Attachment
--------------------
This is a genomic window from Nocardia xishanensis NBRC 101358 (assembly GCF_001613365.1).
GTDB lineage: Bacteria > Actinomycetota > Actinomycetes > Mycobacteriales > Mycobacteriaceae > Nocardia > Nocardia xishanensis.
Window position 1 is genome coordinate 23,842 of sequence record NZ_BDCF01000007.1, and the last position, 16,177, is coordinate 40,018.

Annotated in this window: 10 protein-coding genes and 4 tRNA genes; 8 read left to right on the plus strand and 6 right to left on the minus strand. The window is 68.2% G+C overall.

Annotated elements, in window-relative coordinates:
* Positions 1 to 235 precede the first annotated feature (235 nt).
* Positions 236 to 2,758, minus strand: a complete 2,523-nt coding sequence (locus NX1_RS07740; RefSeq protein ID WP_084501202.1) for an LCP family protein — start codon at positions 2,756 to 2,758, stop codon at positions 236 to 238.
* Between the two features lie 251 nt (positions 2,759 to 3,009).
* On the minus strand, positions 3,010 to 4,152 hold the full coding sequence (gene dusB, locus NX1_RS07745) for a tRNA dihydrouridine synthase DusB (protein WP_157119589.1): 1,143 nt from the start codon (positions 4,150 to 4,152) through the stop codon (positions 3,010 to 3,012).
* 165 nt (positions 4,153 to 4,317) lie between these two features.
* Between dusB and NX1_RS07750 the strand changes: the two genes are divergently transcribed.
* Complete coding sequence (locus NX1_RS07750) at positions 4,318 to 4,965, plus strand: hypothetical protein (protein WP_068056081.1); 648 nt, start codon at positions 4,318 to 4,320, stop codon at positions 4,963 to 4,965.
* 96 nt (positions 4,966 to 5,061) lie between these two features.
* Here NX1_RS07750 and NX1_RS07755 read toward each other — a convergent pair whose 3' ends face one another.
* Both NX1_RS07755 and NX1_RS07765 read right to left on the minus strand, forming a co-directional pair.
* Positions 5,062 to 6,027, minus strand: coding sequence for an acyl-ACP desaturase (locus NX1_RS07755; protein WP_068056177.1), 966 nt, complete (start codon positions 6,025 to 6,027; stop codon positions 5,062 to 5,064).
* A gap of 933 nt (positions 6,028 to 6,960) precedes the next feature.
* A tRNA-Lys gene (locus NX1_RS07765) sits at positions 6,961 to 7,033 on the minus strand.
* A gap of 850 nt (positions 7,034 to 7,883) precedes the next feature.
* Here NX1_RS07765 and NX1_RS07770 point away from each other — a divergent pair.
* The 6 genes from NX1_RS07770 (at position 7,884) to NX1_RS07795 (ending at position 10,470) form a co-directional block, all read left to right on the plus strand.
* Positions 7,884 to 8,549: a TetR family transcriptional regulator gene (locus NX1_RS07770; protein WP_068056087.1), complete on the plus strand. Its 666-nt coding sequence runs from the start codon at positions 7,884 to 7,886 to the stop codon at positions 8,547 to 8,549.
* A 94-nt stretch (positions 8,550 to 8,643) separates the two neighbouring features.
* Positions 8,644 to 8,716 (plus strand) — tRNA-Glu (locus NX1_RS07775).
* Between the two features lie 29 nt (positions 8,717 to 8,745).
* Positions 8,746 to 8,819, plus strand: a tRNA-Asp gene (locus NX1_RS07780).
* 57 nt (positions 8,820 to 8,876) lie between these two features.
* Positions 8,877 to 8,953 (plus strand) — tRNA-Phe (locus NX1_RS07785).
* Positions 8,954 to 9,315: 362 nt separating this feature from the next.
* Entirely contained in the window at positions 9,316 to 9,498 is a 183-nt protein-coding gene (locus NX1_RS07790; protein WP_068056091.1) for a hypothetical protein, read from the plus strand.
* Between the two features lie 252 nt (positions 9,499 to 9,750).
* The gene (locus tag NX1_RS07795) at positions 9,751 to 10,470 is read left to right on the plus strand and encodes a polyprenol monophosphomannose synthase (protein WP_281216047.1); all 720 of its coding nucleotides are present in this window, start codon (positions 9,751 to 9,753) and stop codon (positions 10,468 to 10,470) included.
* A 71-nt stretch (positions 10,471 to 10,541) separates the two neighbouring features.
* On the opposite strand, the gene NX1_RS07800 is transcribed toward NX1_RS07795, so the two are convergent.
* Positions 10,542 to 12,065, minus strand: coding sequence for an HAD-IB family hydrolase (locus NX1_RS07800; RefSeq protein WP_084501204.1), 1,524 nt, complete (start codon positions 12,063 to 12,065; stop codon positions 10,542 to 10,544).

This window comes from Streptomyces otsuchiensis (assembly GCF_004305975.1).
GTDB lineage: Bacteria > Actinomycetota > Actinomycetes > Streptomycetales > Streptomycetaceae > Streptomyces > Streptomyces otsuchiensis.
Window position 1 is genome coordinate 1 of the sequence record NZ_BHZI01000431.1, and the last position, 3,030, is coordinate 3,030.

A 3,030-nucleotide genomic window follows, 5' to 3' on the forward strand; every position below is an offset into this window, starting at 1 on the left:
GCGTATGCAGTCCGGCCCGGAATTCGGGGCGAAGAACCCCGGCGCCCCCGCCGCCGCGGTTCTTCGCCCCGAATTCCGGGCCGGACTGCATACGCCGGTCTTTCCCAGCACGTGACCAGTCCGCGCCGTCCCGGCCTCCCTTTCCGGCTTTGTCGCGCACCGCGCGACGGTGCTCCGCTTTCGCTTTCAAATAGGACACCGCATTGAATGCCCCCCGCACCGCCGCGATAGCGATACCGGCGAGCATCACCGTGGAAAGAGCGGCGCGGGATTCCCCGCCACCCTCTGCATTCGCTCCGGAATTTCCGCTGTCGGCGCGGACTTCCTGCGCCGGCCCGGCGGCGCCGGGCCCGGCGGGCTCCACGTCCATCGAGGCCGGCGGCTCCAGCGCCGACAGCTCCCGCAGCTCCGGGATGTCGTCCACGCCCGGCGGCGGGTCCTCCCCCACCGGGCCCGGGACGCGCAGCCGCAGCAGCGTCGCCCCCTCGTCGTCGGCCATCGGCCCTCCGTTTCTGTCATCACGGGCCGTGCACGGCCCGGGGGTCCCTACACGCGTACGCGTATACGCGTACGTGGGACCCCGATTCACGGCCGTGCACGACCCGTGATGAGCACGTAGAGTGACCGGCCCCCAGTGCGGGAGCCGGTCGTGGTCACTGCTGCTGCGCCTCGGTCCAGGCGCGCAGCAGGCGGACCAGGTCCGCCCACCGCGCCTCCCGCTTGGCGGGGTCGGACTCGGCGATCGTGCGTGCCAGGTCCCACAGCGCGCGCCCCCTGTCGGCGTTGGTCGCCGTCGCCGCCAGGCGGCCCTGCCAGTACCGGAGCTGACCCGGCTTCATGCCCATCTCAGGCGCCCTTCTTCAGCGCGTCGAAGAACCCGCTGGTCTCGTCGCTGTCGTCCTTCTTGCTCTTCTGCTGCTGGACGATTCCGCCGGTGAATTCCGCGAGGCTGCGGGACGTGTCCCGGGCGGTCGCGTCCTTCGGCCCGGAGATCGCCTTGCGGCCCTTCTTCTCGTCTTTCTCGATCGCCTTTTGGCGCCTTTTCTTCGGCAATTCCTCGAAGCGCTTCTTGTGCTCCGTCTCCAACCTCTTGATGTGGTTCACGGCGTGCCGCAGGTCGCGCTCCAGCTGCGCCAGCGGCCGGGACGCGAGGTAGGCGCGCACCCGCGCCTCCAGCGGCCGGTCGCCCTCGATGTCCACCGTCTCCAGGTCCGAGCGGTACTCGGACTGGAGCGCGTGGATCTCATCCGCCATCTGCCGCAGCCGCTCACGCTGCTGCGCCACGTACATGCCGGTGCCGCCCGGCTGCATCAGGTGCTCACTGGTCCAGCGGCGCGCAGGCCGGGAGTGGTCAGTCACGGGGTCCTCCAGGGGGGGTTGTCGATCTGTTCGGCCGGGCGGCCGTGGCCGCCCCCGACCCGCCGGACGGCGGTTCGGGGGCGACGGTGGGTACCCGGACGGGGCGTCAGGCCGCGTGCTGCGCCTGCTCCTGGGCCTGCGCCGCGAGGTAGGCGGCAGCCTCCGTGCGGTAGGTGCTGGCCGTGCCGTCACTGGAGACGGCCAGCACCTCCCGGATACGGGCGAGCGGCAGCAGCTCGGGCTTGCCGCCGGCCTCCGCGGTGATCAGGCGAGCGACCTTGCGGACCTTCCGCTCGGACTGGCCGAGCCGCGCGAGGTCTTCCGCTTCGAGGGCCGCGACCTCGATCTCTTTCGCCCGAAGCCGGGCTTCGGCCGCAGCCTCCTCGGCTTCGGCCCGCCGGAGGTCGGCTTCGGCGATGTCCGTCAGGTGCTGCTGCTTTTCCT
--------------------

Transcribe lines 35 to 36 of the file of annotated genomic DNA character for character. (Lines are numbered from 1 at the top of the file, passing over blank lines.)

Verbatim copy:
* Positions 10,542 to 12,065, minus strand: coding sequence for an HAD-IB family hydrolase (locus NX1_RS07800; RefSeq protein WP_084501204.1), 1,524 nt, complete (start codon positions 12,063 to 12,065; stop codon positions 10,542 to 10,544).

This window comes from Streptomyces otsuchiensis (assembly GCF_004305975.1).